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## Main Question or Discussion Point

To express the ##\cosh^{-1}## function as a logarithm, we start by defining the variables ##x## and ##y## as follows:

$$y = \cosh^{-1}{x}$$

$$x = \cosh{y}$$

Where ##y ∈ [0, \infty)## and ##x ∈ [1, \infty)##.

Using the definition of the hyperbolic cosine function, rearranging, and multiplying through by ##e^y##, we get:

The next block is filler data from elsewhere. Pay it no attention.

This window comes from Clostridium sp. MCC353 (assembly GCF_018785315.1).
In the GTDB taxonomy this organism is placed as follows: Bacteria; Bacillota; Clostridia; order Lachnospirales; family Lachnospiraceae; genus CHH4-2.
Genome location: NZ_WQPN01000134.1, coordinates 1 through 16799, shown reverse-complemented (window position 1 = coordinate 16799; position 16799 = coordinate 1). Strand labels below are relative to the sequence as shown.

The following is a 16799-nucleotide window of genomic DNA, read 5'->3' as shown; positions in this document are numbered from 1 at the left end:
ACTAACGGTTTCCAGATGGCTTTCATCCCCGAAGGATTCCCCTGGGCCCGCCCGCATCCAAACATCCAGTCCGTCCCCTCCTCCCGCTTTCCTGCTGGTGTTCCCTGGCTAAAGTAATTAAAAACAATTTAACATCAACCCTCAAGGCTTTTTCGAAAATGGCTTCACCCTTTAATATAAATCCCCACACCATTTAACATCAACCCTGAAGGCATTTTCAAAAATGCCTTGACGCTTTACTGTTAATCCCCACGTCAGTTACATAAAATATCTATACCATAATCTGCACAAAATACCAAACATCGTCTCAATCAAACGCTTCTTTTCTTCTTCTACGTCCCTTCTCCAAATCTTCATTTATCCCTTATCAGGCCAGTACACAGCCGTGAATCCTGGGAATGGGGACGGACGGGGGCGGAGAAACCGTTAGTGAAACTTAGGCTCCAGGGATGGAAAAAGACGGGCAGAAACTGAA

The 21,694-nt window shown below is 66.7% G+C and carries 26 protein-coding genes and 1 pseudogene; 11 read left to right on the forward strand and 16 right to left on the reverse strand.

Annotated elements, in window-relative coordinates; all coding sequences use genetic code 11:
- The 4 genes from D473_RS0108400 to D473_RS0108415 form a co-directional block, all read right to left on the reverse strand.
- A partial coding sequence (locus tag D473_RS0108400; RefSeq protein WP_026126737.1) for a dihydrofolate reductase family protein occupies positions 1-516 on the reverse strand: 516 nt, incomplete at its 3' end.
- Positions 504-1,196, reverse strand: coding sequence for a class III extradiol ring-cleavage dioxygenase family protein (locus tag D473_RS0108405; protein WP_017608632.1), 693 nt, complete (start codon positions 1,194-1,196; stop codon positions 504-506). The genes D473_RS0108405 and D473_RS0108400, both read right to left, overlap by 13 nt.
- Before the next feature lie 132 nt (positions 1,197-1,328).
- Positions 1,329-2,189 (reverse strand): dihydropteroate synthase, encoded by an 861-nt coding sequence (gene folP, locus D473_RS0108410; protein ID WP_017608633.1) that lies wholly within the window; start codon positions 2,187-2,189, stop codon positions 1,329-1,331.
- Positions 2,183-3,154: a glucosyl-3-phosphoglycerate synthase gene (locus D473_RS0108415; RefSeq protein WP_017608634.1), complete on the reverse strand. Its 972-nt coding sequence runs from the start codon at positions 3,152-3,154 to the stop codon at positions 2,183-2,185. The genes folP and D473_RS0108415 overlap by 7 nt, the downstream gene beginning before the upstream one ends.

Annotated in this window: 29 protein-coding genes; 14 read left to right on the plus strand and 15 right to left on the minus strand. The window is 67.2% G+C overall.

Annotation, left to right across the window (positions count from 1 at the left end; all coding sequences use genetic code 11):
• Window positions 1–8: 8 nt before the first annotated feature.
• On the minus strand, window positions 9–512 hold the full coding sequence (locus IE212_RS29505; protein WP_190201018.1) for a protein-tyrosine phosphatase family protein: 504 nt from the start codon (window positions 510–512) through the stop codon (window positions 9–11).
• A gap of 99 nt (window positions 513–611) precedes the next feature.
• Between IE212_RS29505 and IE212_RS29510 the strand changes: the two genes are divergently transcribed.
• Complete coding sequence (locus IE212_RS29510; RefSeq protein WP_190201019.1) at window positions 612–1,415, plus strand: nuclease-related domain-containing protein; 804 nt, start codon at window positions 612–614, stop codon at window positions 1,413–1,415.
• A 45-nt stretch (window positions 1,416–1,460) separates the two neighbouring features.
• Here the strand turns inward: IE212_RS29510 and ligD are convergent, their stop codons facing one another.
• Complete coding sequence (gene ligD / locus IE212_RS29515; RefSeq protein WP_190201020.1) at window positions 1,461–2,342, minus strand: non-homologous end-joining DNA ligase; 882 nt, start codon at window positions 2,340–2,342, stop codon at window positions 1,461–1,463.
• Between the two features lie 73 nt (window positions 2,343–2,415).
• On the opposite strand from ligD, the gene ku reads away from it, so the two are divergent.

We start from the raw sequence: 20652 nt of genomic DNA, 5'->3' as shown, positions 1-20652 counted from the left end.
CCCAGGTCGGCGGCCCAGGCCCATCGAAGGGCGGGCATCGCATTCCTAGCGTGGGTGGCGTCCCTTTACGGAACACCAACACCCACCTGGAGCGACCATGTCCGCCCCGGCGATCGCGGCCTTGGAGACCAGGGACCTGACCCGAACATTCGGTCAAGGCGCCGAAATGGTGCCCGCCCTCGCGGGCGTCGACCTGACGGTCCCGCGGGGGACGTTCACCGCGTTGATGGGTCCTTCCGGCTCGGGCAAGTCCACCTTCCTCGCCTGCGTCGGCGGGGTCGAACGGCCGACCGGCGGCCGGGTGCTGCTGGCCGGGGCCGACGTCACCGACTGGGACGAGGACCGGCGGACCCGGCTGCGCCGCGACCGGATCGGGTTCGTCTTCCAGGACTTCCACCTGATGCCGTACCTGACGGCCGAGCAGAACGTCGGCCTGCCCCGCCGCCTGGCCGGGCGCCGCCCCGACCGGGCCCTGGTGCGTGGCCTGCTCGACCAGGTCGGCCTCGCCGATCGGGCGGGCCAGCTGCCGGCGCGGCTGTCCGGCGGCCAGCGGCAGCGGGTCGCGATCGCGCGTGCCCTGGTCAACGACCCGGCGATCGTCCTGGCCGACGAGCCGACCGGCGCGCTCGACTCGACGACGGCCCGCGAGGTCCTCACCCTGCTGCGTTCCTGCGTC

$$y = \cosh^{-1}{x} = \ln{(x \pm \sqrt{x^2 -1})}$$

How exactly do we get rid of the minus sign?

$$y = \cosh^{-1}{x}$$

$$x = \cosh{y}$$

Where ##y ∈ [0, \infty)## and ##x ∈ [1, \infty)##.

Using the definition of the hyperbolic cosine function, rearranging, and multiplying through by ##e^y##, we get:

$$y = \cosh^{-1}{x} = \ln{(x \pm \sqrt{x^2 -1})}$$

How exactly do we get rid of the minus sign?